Improving customer experience our number one priority: Mercedes-Benz

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Tim Reuss, president of Mercedes-Benz Canada, said that if 2014 was the year of the shovel and hardhat given the slew of groundbreaking ceremonies for dealership projects around the country, 2015 would be the year of the scissor to cut the ribbons at all the grand openings.

After a flurry of activity on the dealer network in recent years that has seen the network balloon to 12 corporate retail operations and 43 authorized stores, the German luxury brand has seen its hard work pay off in growing sales, increased market share and the ever popular luxury volume crown.    

But despite closing 2014 up 9.6 per cent with 40,555 in combined sales (Mercedes-Benz, Sprinter and smart) marking its best year ever in Canada, Reuss said his team and the network are not resting on their laurels this year.

Canadian AutoWorld caught up with Reuss recently to discuss what is on the radar for 2015 and beyond.

Canadian AutoWorld: Let’s talk dealership activity. What’s up for 2015?

Tim Reuss: We have a lot of operations coming online in 2015. The Thornhill point will be operational and we’ll move in sometime in May or June. Around the same time we will have our new point in Brampton finishing construction.

We’ll also have Rive-Sud in Montreal opening and another store opening in Montreal East that is a new point.
We have another facility in Edmonton under construction and we should also start construction shortly on the third point in Calgary.

As it stands now, are there any open points for Mercedes-Benz in Canada?
Two or three but I’m not ready to talk about them now. We don’t want to rush into these things. If we find the right partner and the right fit, then yes, if not, we’ll wait. These are important but not urgent.

What about service capacity? You have previously said that was lacking.
Beyond new facilities and new builds, we have another eight to 10 expansion projects going on in the dealer network to expand service capacity right now.

Even a small point like Saint John is expanding its service department by four work bays. That may not seem like a lot, but for an operator of that size, it’s a huge deal.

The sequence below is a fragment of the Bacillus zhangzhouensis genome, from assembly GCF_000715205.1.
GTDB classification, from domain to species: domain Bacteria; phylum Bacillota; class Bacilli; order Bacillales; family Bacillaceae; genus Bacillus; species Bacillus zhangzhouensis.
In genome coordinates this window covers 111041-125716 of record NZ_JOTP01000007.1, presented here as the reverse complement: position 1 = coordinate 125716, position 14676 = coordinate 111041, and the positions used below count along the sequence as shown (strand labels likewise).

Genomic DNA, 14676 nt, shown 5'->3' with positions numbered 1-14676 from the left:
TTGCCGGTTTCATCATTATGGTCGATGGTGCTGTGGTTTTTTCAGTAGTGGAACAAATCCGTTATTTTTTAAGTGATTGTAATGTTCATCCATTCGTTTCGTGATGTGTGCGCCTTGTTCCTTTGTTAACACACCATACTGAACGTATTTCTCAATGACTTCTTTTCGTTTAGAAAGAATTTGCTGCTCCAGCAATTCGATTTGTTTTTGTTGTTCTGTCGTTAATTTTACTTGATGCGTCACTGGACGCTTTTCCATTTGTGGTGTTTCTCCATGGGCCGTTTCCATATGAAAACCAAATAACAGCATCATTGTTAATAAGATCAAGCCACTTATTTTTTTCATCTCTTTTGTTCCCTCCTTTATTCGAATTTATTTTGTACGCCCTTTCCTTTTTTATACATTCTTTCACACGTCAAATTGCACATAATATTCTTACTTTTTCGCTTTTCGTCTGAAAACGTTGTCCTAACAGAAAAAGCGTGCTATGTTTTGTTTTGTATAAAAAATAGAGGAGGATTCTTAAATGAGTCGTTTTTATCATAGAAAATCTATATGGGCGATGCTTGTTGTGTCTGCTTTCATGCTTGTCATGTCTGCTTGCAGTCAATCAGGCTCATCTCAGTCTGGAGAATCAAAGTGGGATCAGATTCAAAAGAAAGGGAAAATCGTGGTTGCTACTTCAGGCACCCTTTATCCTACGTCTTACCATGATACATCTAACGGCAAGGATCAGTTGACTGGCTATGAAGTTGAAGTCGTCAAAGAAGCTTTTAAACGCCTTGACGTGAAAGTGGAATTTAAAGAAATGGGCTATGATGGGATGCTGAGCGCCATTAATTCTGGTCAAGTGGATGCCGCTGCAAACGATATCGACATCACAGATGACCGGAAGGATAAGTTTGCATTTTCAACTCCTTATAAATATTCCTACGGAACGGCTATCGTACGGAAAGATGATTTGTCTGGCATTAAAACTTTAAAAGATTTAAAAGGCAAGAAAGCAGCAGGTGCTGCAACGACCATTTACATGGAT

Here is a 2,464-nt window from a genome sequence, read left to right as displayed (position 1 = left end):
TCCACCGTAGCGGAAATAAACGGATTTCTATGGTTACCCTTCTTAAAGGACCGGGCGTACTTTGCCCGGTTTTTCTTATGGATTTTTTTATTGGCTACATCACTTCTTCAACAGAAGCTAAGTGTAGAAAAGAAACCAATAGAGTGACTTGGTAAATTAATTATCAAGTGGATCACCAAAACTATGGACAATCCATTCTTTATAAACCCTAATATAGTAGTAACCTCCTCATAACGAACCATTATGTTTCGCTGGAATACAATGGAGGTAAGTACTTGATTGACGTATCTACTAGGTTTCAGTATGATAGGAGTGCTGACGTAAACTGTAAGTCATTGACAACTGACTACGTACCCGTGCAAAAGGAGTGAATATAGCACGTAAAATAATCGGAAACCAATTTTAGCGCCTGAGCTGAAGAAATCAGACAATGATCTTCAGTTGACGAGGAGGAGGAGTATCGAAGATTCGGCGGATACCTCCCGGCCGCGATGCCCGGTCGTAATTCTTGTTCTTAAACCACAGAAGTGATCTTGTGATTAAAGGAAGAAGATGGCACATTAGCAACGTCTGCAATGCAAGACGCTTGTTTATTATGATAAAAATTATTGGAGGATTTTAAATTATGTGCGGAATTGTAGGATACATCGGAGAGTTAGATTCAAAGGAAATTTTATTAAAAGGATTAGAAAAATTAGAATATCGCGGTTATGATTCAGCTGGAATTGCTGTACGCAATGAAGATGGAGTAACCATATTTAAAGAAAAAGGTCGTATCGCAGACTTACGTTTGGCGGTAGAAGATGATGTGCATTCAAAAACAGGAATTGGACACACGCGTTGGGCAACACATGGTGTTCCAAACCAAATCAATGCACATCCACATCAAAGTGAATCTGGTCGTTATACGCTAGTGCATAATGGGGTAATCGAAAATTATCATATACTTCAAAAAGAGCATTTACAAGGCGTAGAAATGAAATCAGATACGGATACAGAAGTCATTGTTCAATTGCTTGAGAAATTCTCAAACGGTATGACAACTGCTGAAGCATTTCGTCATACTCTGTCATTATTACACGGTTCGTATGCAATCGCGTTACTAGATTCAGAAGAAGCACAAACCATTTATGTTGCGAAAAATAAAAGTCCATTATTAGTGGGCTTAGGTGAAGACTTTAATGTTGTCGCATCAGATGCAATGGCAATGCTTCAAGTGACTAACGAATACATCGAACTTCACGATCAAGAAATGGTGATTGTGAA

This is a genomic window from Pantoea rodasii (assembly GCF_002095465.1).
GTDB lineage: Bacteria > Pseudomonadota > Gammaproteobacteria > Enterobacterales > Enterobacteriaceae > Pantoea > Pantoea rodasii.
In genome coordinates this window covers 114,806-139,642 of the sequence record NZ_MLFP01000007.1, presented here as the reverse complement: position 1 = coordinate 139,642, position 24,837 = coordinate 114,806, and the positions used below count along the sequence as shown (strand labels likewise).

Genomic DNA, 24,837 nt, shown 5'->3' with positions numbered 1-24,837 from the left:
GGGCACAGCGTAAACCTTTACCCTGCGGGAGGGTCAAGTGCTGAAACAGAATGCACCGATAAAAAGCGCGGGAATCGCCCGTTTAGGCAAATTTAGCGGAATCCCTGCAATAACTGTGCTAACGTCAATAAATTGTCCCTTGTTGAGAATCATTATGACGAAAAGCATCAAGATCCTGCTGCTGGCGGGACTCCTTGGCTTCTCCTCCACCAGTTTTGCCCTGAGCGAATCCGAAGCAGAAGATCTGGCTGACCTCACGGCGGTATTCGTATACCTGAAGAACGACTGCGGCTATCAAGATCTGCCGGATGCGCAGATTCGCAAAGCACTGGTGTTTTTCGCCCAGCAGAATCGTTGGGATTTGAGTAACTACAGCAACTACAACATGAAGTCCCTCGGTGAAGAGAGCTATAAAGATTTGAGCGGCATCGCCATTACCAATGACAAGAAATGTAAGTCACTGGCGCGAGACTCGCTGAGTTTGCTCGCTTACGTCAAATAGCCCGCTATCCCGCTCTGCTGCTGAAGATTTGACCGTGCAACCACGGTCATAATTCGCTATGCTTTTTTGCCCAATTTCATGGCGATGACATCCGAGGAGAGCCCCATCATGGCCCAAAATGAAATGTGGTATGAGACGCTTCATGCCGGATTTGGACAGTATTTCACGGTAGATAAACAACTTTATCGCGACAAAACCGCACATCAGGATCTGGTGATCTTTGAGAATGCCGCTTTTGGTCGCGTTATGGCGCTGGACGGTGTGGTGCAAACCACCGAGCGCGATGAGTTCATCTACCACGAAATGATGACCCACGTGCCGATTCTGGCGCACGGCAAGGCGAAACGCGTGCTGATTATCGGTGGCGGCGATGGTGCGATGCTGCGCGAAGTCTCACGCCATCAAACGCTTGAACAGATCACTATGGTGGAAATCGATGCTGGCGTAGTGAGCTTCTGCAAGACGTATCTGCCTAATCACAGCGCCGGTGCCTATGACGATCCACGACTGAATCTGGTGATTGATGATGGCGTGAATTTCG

Mercedes-Benz Franke in Ste-Agathe is adding six bays.

Are those projects OEM mandated?
Those conversations were easy. I didn’t have to mandate anything. The dealers came to us talking about growth and fixed ops and looking to expand and incorporate new things like the new CI and updating from blue to black.

Sales were up again in 2014 to a combined total of 40,555 units. Mercedes-Benz passenger cars and light trucks sales hit 33,928 giving you the top spot in the luxury segment. What’s the target number for 2015?

More. The goal is growth.

More conquest sales?
With new products into new segments it has to be conquest sales. Though I don’t necessarily think the conquests will come from other German manufacturers, with one exception [referencing new AMG GT pulling customers from Porsche], but that’s not a volume product.

Your U.S. counterpart Steve Cannon said in January that a top priority of the U.S. operation is to improve the customer experience. Is that high your list as well?
Absolutely. It’s my number one priority to improve customer experience this year.
We’re approaching it from all different aspects be it a systems point of view, process point of view, IT and more. It’s about not just the minds but also the hearts of staff.

We will probably be using the brand immersion centre in Tuscaloosa. I was down there to start the week with our Canadian dealer advisory board. We went through the two-day training program so they could get a sense of what it is going to be. And that’s one component of a much broader approach to improve our customer experience.

Now it starts with having the additional service capacity operational, which we didn’t have before.

If you’re still having to wait 10 or 12 days for a service appointment in certain cities and certain circumstances, that is not what we consider a great customer experience.

First component is happening and we can click the other pieces in place and that will happen this year.
We are also about to open up a training centre in Laval for Eastern region sales and service. Before that, eastern operations would have to send staff to Toronto for training.

Were you not happy with customer service metrics – J.D. Power, wait time, etc.?
No. I was not happy at all and nor were our dealers.

How bad do wait times get?
I wouldn’t call it wait times but rather missed opportunities. I know wait times on the S-Class Coupe or the AMG GT will be long, but we’re not alone in this game around the world. Quite frankly, when I look at the allocation from headquarters, even though we didn’t get everything we wanted last year, we were treated more than fairly so I can’t really complain.

Having said that, I know we missed opportunities.

Has production and allocation been an issue for Canadian operations?
Yes. I could have sold more than the 33,928 last year. How many more, I can’t tell you. We could have sold more, especially SUVs and CLAs.

Will the pipeline be a little fuller this year?
Yes. We already have volume front loaded now. And again, it’s not just about the total number but when you get it as well.